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Nationals: The Collegiate Story, Part 1

US Championships

Sat, Jan  6, 2007 - By Matias Saari

Houghton, Mich. - Two-time Olympian Lindsey Weier of Northern Michigan University came from behind Wednesday to win the opening race of the US Cross Country Championship, the 5-kilometer classic, on the Michigan Tech Nordic Training Center trails. Weier, a senior at NMU and a member of the US Ski Team, overcame a narrow deficit late in the race to finish in 14 minutes, 51 seconds, and edge Alaskan Kikkan Randall by eight seconds. The victory was Weier's first at US Nationals, though she had six previous podium finishes.

"I looked up on the scoreboard and I was like, 'No way,'" said Weier, a native of Mahtomedi, Minn. "I was like three to five seconds out of the lead at 3K and then I guess I must have picked it up a lot." The win was all the more impressive because NMU, as well as everyone in the Central Collegiate Ski Association except for Alaska Fairbanks, has spent little time skiing so far this seasons due to the lack of snow in the Midwest. "I didn't really have any expectations just because we've only had one weekend of racing so far," said Weier. "I just wanted to be in the top five or 10."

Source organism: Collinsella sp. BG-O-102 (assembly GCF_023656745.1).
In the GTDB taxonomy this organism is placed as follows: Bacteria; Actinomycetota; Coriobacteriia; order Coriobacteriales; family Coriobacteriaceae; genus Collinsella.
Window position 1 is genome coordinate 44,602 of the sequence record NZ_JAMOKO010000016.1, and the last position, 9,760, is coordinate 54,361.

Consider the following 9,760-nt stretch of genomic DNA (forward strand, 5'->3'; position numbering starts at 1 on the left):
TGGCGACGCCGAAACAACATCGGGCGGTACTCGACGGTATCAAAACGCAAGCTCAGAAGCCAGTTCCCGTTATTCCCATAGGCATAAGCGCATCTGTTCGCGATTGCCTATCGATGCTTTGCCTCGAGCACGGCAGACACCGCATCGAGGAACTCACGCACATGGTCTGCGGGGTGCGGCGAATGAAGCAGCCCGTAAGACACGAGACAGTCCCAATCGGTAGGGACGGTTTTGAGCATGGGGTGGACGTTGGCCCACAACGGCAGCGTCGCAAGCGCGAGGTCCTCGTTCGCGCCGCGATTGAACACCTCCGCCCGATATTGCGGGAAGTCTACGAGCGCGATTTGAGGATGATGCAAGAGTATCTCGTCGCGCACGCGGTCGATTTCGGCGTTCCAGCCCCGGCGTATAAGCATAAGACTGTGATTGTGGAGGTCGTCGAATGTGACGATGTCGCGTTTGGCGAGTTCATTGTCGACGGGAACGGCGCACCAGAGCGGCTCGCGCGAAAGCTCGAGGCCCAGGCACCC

The CCSA registered the top five college women's racers. Following Weier was Lindsay Williams of NMU in seventh place at 15:27, Aurelia Korthauer of Alaska Fairbanks in eighth at 15:29, NMU senior Morgan Smyth in 16th and Michigan Tech's Kristina Owen in 17th.

In the men's race, Alaska Fairbanks' Marius Korthauer of Bonndort, Germany, had the third fastest college time, placing 13th in 26:46. "The place was good, nothing to complain about," said Marius. "The time could have been a little better, a minute behind (Kris) Freeman would have been awesome."

Kris Freeman of the US Ski Team dominated the race, winning by 42 seconds in 25:07. Vahur Teppan of Alaska Fairbanks was 34th while Michigan Tech's Jesse Lang took 36th in conditions that softened and slowed due to temperatures that rose to above 40 degrees by mid-afternoon.

Race officials and the Houghton community have worked long hours to bring the course into racing shape despite minimal snow, above-freezing temperatures and rain. About 200 dump truck loads of snow - filled by a front-end loader and scoured mostly from area sports fields - were hauled to the course and distributed to create a skiable cover.

Michigan Tech coach Joe Haggenmiller said on Tuesday that hosting the championships is a big boost for the CCSA. "It's really a huge bonus for our conference," said Haggenmiller. "It allows our programs to be racing at something that's somewhat home for us, and it allows us to probably have a few more athletes than we might normally have."

Full results can be found at